Melani Chong is a Cosmetic Chemist and Founder of MC2 Industries. This is Part 3 of her interview with Double Cow where she shares her personal perspective on beauty and what goes in it.
MC2 Beauty is a premium line of anti-aging products made from plant-derived ingredients. Hear from the founder herself about her unique and creative product formulation process as a cosmetic chemist, and how others can find their careers in the beauty industry.
Want more like this? We have our very first episode with Joel Anderson from architecture firm, Sustainable.
Drop your questions to firstname.lastname@example.org, and let us know what you think!
Melani is a Cosmetic Chemist, and is the Founder of MC2 Industries. In Part 2, we talk cannabis and adaptogens: How does hemp oil benefit our skin, and how can our skin be able to defend against environmental pollutants in our everyday air? Melani Chong’s MC2 blog reveals a peek into what’s to come in the future of beauty and cosmetics.
Part 3: MC2 Beauty, dives deeper into Melani’s formulation process and it comes out tomorrow. See you soon!
If you enjoyed this episode, leave us a comment and email your questions over at email@example.com
Melani Chong is a cosmetic chemist, and she works with the formulation and development of many beauty products in the market today.
In Part 1, Melani shares current sustainable action being done within the beauty industry, from using food biomass in our products, to having more tech-driven processes like AI (artificial intelligence) to encourage more efficiency in product manufacturing and processing.
Up next in part 2, cannabis and adaptogens. Tune in again tomorrow.
If you liked this, let us know by sharing or leaving a comment of what you found most interesting.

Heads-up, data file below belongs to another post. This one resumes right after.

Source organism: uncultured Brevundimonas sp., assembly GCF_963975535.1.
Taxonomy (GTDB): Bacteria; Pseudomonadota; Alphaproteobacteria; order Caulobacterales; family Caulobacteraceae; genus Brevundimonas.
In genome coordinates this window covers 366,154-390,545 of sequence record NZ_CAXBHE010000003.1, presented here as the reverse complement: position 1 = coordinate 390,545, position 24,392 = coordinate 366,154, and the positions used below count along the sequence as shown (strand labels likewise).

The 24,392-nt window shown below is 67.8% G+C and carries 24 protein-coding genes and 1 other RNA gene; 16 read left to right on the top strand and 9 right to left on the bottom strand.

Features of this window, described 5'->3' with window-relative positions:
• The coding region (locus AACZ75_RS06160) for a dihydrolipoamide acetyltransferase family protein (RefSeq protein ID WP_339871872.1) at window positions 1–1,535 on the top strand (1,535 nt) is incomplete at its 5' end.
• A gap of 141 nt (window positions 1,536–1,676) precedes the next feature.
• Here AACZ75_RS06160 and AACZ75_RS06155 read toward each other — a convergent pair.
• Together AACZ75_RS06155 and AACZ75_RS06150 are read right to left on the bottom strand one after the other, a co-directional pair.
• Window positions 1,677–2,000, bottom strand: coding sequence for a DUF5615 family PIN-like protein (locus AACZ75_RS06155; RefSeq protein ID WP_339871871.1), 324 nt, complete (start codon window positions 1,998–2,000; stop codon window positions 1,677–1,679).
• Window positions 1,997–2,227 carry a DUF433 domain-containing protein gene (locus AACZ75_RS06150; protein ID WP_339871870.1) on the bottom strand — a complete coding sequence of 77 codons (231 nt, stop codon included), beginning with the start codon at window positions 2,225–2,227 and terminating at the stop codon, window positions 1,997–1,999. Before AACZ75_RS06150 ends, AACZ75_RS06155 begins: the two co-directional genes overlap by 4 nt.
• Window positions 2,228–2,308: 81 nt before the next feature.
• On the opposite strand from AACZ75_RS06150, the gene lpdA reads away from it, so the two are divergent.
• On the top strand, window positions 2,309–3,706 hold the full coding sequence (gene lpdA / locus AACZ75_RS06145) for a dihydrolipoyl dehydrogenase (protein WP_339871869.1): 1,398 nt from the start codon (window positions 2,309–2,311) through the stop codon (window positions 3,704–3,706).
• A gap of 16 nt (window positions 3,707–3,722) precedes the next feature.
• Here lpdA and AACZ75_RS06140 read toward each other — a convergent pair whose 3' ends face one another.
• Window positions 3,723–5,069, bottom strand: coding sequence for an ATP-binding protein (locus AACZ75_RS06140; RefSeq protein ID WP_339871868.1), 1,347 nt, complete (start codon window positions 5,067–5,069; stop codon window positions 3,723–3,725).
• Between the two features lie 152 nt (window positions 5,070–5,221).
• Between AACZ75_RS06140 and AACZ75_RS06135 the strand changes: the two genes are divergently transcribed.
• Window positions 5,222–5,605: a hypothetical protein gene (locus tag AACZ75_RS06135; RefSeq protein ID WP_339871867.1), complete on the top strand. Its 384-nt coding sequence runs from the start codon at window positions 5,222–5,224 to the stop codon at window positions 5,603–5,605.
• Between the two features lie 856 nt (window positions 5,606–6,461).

In Part 3, Joel Anderson shares his own views on the landscape of sustainability. He gives answers to why the movement of environmental responsibility in architecture is slow to move, as well as what happens behind the scenes to building sustainably.
Listen below. If you’ve missed it, the other 2 parts will be here.
Continuing from Part 1: Foundations of a Healthy Building, Joel Anderson talks about Passive House Design—a building standard that originated from Saskatchewan, and is now being debated as one of many environmental solutions for energy-efficient housing. Also, the pros and cons of Net Zero buildings.
Give it a listen below. Better yet, share it with others who might be interested as well.
If you haven’t had a chance to listen to Part 1 from yesterday, head over to The Farm where all the upcoming interviews on sustainability will be.
See you tomorrow for Part 3: Our Current Sustainable Landscape!
Joel Anderson, architectural designer from Sustainable, discusses how buildings can reduce overall energy demand, be built with environmentally sensitive and responsible materials, and above all be healthy.
From the material sourcing, toxicity, safety, to disposal, Joel shares his architecture industry knowledge on how we can build healthier buildings for the long run.
This is part one of a three part series. Stay tuned for the next one, tomorrow!